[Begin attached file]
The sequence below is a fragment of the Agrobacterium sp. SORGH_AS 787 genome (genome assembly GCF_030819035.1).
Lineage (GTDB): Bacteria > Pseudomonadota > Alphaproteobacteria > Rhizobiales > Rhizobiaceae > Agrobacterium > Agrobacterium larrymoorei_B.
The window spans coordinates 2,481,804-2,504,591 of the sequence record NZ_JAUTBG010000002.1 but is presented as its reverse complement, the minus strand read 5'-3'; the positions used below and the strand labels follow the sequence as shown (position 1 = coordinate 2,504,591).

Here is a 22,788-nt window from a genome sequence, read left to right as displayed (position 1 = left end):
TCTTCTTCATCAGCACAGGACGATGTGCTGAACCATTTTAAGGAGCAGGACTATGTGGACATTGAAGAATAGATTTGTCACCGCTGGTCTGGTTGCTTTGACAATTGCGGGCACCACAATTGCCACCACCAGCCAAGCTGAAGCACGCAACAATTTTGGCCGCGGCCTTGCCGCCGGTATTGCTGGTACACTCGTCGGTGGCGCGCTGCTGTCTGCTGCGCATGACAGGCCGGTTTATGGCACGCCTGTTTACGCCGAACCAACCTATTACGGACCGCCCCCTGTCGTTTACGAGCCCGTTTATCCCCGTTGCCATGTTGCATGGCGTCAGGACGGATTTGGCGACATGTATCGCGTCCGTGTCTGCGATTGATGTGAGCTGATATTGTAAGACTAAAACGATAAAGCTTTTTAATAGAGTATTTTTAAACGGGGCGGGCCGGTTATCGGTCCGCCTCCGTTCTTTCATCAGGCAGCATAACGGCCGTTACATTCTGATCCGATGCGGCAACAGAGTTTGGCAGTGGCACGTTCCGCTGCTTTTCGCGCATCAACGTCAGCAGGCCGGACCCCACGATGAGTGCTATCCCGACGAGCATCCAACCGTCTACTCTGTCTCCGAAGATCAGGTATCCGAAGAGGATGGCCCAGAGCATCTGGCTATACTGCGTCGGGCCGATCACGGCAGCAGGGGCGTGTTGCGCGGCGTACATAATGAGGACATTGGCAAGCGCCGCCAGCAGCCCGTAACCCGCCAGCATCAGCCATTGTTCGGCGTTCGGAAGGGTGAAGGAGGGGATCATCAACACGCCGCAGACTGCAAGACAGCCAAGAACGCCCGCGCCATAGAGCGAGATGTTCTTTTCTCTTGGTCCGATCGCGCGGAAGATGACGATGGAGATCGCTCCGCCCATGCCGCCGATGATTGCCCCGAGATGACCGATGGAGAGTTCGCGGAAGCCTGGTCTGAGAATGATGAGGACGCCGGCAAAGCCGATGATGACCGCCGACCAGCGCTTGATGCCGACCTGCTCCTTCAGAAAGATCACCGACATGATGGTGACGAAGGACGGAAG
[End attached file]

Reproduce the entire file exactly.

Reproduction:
The sequence below is a fragment of the Agrobacterium sp. SORGH_AS 787 genome (genome assembly GCF_030819035.1).
Lineage (GTDB): Bacteria > Pseudomonadota > Alphaproteobacteria > Rhizobiales > Rhizobiaceae > Agrobacterium > Agrobacterium larrymoorei_B.
The window spans coordinates 2,481,804-2,504,591 of the sequence record NZ_JAUTBG010000002.1 but is presented as its reverse complement, the minus strand read 5'-3'; the positions used below and the strand labels follow the sequence as shown (position 1 = coordinate 2,504,591).

Here is a 22,788-nt window from a genome sequence, read left to right as displayed (position 1 = left end):
TCTTCTTCATCAGCACAGGACGATGTGCTGAACCATTTTAAGGAGCAGGACTATGTGGACATTGAAGAATAGATTTGTCACCGCTGGTCTGGTTGCTTTGACAATTGCGGGCACCACAATTGCCACCACCAGCCAAGCTGAAGCACGCAACAATTTTGGCCGCGGCCTTGCCGCCGGTATTGCTGGTACACTCGTCGGTGGCGCGCTGCTGTCTGCTGCGCATGACAGGCCGGTTTATGGCACGCCTGTTTACGCCGAACCAACCTATTACGGACCGCCCCCTGTCGTTTACGAGCCCGTTTATCCCCGTTGCCATGTTGCATGGCGTCAGGACGGATTTGGCGACATGTATCGCGTCCGTGTCTGCGATTGATGTGAGCTGATATTGTAAGACTAAAACGATAAAGCTTTTTAATAGAGTATTTTTAAACGGGGCGGGCCGGTTATCGGTCCGCCTCCGTTCTTTCATCAGGCAGCATAACGGCCGTTACATTCTGATCCGATGCGGCAACAGAGTTTGGCAGTGGCACGTTCCGCTGCTTTTCGCGCATCAACGTCAGCAGGCCGGACCCCACGATGAGTGCTATCCCGACGAGCATCCAACCGTCTACTCTGTCTCCGAAGATCAGGTATCCGAAGAGGATGGCCCAGAGCATCTGGCTATACTGCGTCGGGCCGATCACGGCAGCAGGGGCGTGTTGCGCGGCGTACATAATGAGGACATTGGCAAGCGCCGCCAGCAGCCCGTAACCCGCCAGCATCAGCCATTGTTCGGCGTTCGGAAGGGTGAAGGAGGGGATCATCAACACGCCGCAGACTGCAAGACAGCCAAGAACGCCCGCGCCATAGAGCGAGATGTTCTTTTCTCTTGGTCCGATCGCGCGGAAGATGACGATGGAGATCGCTCCGCCCATGCCGCCGATGATTGCCCCGAGATGACCGATGGAGAGTTCGCGGAAGCCTGGTCTGAGAATGATGAGGACGCCGGCAAAGCCGATGATGACCGCCGACCAGCGCTTGATGCCGACCTGCTCCTTCAGAAAGATCACCGACATGATGGTGACGAAGGACGGAAG